Ukraine Crisis: NATO Warns Russia Against Further Intervention


Ukraine crisis: Nato warns Russia against further intervention (BBC News, April 8, 2014):

Nato has warned Russia that further intervention in Ukraine would be a “historic mistake” with grave consequences.

Secretary-General Anders Fogh Rasmussen said Moscow must pull back troops it has massed on the Ukrainian border.

On Tuesday, Ukraine regained control of one of the government buildings occupied by pro-Russian activists in the east of the country.

Moscow has said that using force to end the protests could lead to civil war.

However, in Luhansk, officials said “radicals” occupying the state security building had placed explosives and were holding about 60 people against their will. Activists in the building denied having explosives or hostages but said they had seized an armoury full of automatic rifles.

Kiev says the unrest in the east is being fomented by Russia following its annexation of the Crimean peninsula.

Russia took control in Crimea – where Russian-speakers are in a majority – after a disputed referendum.

In another developments:

  • The Kremlin says Russian President Vladimir Putin will meet senior officials on Wednesday to discuss economic ties with Ukraine – including energy supplies.
  • The International Monetary Fund says Russian growth this year is likely to be “subdued” partly because of tensions with Ukraine and warned of further damage if sanctions are intensified.

“I urge Russia to step back and not escalate the situation in east Ukraine,” Mr Rasmussen said in Paris where he was attending a seminar on Nato reforms.

“If Russia were to intervene further in Ukraine, it would be an historic mistake. It would have grave consequences for our relationship with Russia and it would further isolate Russia internationally.”

The US and the EU have already imposed targeted sanctions on Russian and Ukrainian individuals over the annexation of Crimea.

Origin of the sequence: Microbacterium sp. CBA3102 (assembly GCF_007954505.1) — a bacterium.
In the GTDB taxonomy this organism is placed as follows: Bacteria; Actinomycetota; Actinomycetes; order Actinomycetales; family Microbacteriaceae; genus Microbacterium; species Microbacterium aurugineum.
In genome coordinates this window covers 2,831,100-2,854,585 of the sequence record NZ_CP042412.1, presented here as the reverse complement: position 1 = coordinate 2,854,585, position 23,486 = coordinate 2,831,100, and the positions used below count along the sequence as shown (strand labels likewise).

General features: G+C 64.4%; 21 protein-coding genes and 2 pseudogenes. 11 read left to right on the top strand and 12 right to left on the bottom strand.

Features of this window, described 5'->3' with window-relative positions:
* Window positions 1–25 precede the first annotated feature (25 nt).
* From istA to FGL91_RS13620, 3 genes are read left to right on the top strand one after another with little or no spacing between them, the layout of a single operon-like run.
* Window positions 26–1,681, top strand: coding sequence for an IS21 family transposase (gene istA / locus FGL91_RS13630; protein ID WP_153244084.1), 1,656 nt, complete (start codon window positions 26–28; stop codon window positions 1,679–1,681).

Mr Rasmussen added: “We call on Russia to pull back the tens of thousands of troops it has massed on Ukraine’s borders, engage in a genuine dialogue with the Ukrainian authorities and respect its international commitments.”

US Secretary of State John Kerry, addressing a Senate panel on Tuesday, said Russian special forces and agents had been “the catalyst behind the chaos of the last 24 hours”.

He said recent events “could potentially be a contrived pretext for military intervention just as we saw in Crimea”.

As tensions rose on Tuesday, Russian Senator Viktor Ozerov, chairman of the defence and security committee, said President Putin could “theoretically” send troops anywhere in Ukraine under the powers given to him by parliament that allowed him to move forces into Crimea.

“The Federation Council gave its agreement to the president… to use the armed forces in order to preserve people’s lives. We have not cancelled this resolution,” he told Ukraine’s Unian news agency.

Hundreds of pro-Russia demonstrators seized government buildings in Kharkiv, Donetsk and Luhansk on Sunday night, barricading themselves inside and raising Russian flags.

Some called on Moscow to send “peacekeepers” to their aid.

On Tuesday, Ukrainian authorities said they had retaken control of the building in Kharkiv and hoped that offices in Luhansk and Donetsk would be freed shortly as well.

Some 70 people were detained in Kharkiv without shots being fired, Ukraine’s interior ministry said.

In Donetsk on Monday, protesters inside the regional authority building declared a separatist republic and called for a referendum on secession from Ukraine.

On Tuesday, Ukraine’s Deputy Foreign Minister Danylo Lubkivsky told BBC Radio 4’s Today programme that the situation in eastern Ukraine was “under control but remains dangerous”.

The Russian foreign ministry increased pressure on Kiev on Tuesday by accusing it of making “military preparations that are fraught with the risk of unleashing a civil war”.

Russia is refusing to recognise the new authorities in Kiev who took power after pro-Moscow President Viktor Yanukovych was ousted in February.

Mr Yanukovych fled Kiev for Russia after months of street protests triggered by his refusal to sign an association agreement with the EU in favour of closer ties with Russia.

More than 100 people died in the ensuing unrest.

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